Polluting without penalty is over

To the editor:

Pragmatism is defined as the practical approach to problems. This means if I am going to be pragmatic, I have to set aside pre-conceived opinions and evaluate problems as level headedly as possible. It may mean, at times, I will have to choose the lesser of two evils.

How do you feel about nuclear power? Three-mile Island, Chernobyl, and Fukushima justifiably make us skeptical of nuclear power generation.

Today, we have 99 operating nuclear plants in the US supplying us 20% of our electricity and they are in a precarious position. The reason is nearly every other form of energy is cheaper. Since 2013 five nuclear plants have closed.

When plants close, the electricity they produced is often replaced by electricity generated by fossil fuel powered plants. This means carbon dioxide emissions rise beyond limits we can hope to survive. We cannot afford to shut down any of our nuclear plants at this time because they produce no carbon pollution.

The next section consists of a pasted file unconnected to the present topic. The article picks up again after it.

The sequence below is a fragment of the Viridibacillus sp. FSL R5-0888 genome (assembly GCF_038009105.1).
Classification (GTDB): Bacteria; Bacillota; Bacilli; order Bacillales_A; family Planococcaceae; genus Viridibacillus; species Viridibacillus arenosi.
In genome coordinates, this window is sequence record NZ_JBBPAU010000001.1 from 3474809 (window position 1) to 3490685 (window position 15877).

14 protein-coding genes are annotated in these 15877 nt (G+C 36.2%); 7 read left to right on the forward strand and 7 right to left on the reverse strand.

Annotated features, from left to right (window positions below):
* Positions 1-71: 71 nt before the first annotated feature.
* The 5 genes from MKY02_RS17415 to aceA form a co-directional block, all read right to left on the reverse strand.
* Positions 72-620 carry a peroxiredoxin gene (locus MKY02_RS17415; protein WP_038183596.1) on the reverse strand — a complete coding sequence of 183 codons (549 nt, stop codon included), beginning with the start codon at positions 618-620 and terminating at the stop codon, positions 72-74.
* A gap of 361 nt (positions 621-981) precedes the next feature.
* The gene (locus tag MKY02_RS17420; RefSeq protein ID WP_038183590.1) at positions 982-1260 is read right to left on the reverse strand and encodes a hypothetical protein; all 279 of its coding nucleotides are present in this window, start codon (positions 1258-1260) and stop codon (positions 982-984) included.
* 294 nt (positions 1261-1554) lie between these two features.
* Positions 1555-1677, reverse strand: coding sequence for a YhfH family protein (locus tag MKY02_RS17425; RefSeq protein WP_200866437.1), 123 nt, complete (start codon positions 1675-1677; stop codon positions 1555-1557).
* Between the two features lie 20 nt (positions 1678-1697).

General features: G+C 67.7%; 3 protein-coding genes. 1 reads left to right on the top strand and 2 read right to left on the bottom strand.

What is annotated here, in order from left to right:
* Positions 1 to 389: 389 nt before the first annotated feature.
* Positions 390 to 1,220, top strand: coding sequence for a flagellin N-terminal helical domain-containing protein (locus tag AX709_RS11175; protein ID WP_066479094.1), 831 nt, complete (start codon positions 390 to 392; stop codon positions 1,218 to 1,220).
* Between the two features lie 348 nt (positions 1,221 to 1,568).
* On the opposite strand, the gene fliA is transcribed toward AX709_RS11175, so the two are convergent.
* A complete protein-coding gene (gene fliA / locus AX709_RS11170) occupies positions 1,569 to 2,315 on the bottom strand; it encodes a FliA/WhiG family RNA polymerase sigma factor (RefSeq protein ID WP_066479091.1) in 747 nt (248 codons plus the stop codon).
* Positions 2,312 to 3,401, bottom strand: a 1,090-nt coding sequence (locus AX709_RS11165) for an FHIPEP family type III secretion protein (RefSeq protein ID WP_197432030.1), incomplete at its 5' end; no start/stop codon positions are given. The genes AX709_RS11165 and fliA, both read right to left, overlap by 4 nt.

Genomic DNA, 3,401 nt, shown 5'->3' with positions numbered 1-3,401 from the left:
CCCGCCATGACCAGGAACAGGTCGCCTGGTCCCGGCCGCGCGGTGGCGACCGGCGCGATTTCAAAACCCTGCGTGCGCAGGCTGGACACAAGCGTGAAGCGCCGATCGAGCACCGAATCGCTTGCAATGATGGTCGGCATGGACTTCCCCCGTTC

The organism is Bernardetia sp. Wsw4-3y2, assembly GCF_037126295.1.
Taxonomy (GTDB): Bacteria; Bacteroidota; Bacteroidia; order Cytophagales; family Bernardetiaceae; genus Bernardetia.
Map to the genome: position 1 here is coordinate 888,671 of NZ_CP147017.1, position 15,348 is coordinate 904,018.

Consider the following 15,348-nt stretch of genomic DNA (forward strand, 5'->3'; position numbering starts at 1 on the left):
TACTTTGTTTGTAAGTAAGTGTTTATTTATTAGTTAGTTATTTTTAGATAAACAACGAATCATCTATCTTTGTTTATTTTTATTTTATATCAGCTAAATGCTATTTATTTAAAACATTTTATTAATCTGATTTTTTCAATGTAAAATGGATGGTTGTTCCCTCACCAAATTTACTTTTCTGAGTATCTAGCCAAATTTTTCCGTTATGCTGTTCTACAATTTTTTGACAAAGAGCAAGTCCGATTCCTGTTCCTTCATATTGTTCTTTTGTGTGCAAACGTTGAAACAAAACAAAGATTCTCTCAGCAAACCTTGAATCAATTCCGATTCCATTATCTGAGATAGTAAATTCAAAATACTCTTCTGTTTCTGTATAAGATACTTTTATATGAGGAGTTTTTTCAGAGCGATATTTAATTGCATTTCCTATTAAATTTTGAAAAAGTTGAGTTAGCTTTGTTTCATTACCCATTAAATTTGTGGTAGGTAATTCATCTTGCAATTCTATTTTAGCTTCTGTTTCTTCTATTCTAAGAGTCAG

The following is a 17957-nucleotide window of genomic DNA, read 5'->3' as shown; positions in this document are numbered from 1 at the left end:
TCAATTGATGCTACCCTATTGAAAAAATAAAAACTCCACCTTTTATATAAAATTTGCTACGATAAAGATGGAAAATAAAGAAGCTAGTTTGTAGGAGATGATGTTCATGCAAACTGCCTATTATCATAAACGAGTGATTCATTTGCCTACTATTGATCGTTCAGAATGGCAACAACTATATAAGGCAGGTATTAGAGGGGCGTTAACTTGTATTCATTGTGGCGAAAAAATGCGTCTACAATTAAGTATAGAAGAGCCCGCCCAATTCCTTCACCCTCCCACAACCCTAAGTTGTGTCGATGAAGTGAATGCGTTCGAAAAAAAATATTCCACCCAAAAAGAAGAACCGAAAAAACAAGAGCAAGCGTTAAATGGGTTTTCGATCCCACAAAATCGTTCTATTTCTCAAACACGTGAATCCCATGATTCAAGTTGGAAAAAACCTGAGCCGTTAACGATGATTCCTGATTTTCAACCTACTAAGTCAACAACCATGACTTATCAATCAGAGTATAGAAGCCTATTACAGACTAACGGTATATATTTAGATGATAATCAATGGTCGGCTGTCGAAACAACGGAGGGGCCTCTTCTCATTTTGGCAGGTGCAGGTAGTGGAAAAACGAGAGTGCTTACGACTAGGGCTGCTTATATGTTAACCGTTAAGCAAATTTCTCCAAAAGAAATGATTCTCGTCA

Here is the bottom line, our National Academies of Science, the International Panel on Climate Change and 13 of 13 Federal science agencies tell us we have no time to waste.

Carbon pollution is rampant because we subsidize fossil fuels. The waste of fossil fuels is dumped into the air without penalty. That waste, even if we do not consider the destruction of our climate, also creates a myriad of health problems. Comparing coal and nuclear fatalities per unit of energy produced are not even close. For every person who dies due to nuclear energy production, coal kills 400. A coal plant even emits more radiation than a nuclear power plant by a factor of 100.

We must punish pollution and reward clean energy. For the time being, we need to protect nuclear power until we can ramp up solar and wind.

We have the means to do it! The House of Representatives will be voting on HR7173 called the Energy Innovation and Carbon Dividend Act. It will penalize pollution and reward us through a citizen dividend.

Want details? Go to www.citizensclimatelobby.org and www.ucsusa.org or e-mail me at climatelynx@earthlink.net for a well-researched paper written by MTU Distinguished Professor of Environmental History, Nancy Langston.

HR7173 will not magically pass because it makes common sense. It will only pass if we call and politely demand it. Set the remote down, please, and call your congressperson.

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